My 2015 was off to a great start. I’d made some time the week before to reflect on my goals for the new year and managed to take some action steps to making them happen. My sister-in-law graciously offered to babysit our kids on New Years Eve and my husband and I enjoyed one of the best dinners out we’ve had in some time. On New Years Day, we took our children out to experience the Mummers Parade, a loud, overstimulating Philadelphia tradition that my son, who has autism, not only managed but really enjoyed.
They say that it takes a village to raise a child. I say that it takes a village… and a synagogue or three, an edah (Amitzim) and a family camp (Ohr Lanu) at Machaneh Ramah and a loving, supportive family.
On Sunday, October 12, 2014, my son, Jacob Gruen, became a Bar Mitzvah at age 13 at Adat Ari El in Valley Village, CA. He led the Sh’ma, received his talit and blessed it, carried the torah, had an aliyah and read the torah, marched with a lulav and an etrog and said the Kiddush. He also sang a number of songs, including a solo of Adamah B'Shamayim (which he first learned at Camp Ramah) with his Kolot Tikvah choir led by Cantor Michael Stein of Temple Aliyah. To many, this would not seem extraordinary. However, Jacob has autism, which manifests in him as moderate speech and social deficits and academic delays.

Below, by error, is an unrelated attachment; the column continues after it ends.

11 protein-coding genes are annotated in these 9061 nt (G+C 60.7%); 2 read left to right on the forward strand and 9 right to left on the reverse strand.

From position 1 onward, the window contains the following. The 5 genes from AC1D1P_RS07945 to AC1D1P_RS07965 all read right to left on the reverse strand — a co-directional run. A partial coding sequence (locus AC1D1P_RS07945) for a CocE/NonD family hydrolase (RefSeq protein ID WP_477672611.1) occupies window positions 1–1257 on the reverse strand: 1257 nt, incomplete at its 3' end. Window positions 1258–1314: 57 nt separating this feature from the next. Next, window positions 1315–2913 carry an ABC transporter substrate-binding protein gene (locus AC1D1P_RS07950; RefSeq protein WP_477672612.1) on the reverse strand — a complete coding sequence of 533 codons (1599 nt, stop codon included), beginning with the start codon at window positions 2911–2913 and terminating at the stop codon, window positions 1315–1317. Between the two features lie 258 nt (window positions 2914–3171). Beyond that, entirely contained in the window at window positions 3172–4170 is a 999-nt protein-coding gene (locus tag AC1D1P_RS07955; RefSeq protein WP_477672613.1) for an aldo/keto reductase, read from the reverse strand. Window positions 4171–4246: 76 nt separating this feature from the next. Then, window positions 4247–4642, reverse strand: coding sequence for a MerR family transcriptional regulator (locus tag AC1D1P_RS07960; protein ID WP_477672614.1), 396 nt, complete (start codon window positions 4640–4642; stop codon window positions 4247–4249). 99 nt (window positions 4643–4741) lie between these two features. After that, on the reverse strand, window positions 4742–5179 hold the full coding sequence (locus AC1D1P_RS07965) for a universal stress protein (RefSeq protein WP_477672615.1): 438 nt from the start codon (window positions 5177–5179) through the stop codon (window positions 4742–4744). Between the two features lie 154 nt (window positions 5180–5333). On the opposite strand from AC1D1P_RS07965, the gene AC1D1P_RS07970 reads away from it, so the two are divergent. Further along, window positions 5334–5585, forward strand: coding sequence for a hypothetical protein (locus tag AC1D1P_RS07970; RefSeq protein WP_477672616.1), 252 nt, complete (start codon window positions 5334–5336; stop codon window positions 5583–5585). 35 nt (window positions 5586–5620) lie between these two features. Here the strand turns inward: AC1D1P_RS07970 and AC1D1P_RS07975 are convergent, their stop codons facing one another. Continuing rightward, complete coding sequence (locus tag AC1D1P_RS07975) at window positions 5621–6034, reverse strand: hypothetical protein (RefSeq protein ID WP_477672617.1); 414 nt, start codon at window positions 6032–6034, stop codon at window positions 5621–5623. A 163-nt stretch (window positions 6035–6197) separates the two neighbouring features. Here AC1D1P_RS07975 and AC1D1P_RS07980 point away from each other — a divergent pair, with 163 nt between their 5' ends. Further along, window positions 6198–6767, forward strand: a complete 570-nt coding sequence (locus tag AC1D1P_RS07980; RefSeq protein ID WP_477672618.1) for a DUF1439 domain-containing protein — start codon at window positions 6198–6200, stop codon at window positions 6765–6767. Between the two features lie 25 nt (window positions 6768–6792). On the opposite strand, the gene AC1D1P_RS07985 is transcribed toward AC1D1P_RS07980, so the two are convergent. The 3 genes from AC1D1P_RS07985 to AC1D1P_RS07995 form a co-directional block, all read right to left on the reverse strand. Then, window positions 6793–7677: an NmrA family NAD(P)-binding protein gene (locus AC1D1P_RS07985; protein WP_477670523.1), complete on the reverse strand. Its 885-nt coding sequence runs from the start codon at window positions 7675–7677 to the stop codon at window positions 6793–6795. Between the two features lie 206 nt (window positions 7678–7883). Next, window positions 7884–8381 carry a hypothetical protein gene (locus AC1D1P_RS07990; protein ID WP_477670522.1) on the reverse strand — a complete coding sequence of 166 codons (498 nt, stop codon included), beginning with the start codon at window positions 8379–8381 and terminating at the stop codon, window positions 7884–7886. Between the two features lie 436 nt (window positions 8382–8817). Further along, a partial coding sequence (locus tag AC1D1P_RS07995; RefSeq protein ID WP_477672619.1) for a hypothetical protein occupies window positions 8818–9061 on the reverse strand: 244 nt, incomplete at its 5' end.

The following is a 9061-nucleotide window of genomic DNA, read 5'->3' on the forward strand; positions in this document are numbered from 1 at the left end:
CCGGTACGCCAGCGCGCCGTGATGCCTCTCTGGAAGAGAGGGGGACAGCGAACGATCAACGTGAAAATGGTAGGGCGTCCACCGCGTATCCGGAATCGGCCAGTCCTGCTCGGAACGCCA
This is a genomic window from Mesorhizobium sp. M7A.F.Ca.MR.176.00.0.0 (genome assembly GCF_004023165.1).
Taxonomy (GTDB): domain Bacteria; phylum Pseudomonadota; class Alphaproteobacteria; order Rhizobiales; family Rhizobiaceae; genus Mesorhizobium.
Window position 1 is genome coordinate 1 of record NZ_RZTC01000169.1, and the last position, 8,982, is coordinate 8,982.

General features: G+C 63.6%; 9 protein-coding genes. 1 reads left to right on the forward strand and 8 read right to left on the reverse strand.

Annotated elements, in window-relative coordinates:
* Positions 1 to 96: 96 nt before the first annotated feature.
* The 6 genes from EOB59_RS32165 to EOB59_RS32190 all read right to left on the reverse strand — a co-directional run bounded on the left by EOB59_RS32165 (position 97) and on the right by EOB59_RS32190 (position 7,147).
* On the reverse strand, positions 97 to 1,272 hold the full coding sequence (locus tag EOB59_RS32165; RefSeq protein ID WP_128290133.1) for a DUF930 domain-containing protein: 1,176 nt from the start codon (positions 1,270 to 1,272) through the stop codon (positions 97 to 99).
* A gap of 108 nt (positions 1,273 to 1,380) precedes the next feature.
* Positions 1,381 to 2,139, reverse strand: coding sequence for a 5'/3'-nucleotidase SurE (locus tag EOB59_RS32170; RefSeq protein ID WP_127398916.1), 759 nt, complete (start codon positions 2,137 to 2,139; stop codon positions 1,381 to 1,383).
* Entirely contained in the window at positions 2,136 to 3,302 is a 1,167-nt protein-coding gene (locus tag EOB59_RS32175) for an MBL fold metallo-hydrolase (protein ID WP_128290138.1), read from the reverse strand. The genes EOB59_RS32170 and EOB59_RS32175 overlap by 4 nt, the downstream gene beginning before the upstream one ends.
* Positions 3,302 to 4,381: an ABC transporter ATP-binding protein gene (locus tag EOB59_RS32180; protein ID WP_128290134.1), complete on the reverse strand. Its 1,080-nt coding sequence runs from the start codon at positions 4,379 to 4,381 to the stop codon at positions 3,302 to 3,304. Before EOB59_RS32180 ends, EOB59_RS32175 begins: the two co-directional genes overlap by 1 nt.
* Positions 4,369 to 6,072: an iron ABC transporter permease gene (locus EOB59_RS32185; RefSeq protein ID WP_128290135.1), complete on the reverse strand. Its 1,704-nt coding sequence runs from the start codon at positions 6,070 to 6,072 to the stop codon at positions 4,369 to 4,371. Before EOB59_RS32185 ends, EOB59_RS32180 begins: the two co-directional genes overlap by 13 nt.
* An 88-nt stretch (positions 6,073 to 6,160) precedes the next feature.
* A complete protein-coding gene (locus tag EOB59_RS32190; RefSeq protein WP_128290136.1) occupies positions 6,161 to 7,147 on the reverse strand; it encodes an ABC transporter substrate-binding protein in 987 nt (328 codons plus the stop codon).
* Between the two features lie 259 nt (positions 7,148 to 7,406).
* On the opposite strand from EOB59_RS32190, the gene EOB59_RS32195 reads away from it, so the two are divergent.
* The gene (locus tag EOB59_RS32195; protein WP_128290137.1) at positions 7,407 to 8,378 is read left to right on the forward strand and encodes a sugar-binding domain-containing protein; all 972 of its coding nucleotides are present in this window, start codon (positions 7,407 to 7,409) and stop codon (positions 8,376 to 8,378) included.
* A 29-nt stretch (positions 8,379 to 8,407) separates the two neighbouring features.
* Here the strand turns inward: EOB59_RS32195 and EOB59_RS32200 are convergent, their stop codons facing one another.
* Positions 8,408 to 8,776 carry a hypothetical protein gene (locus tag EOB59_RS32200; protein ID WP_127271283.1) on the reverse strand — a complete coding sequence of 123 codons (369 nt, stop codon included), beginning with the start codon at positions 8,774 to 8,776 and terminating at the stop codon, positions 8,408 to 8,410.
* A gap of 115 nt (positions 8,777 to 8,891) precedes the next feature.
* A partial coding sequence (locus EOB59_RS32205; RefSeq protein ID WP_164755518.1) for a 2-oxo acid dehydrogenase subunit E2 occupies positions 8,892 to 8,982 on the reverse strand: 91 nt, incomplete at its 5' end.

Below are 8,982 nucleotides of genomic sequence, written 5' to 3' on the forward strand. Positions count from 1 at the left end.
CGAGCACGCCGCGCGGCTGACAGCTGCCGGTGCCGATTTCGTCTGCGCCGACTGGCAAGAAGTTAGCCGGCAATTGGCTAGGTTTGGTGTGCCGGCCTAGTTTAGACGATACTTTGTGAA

Yeshivat Maale Gilboa, a popular destination for study for both American students on their gap year between high school and college and Israeli students post-army service, has created a program for young people who have Asperger Syndrome and may not be able to study in a traditional yeshiva setting.
President Obama on Friday signed into law the Achieving a Better Life Experience (ABLE) Act which will allow families with children with disabilities to save for college and other expenses in tax-deferred accounts. The legislation was co-sponsored by Sens. Bob Casey (D-PA) and Richard Burr (R-NC).
The ABLE Act, first introduced in 2008, amends the Internal Revenue Service Code to allow use of tax-free savings accounts for individuals with disabilities. Families will be allowed to use the funds in the savings accounts to cover education, housing, medical and transportation expenses, among others.
As an educator in a fully inclusive supplemental religious school, which is part of a fully inclusive Reform congregation, one of the questions I am most often asked is “How do you do it?” I am eager to share my thoughts and suggestions, especially if it means that other congregations will move toward greater inclusion. And yet, while I share and have written articles such as Ten Steps to Make Your Congregation More Inclusive, I’d be lying if I said that you’d be all set if you just read and followed the exact steps that my congregation followed. You can’t just wrap our process up with a bow, plunk it down into your community and say, “OK, now we are inclusive.”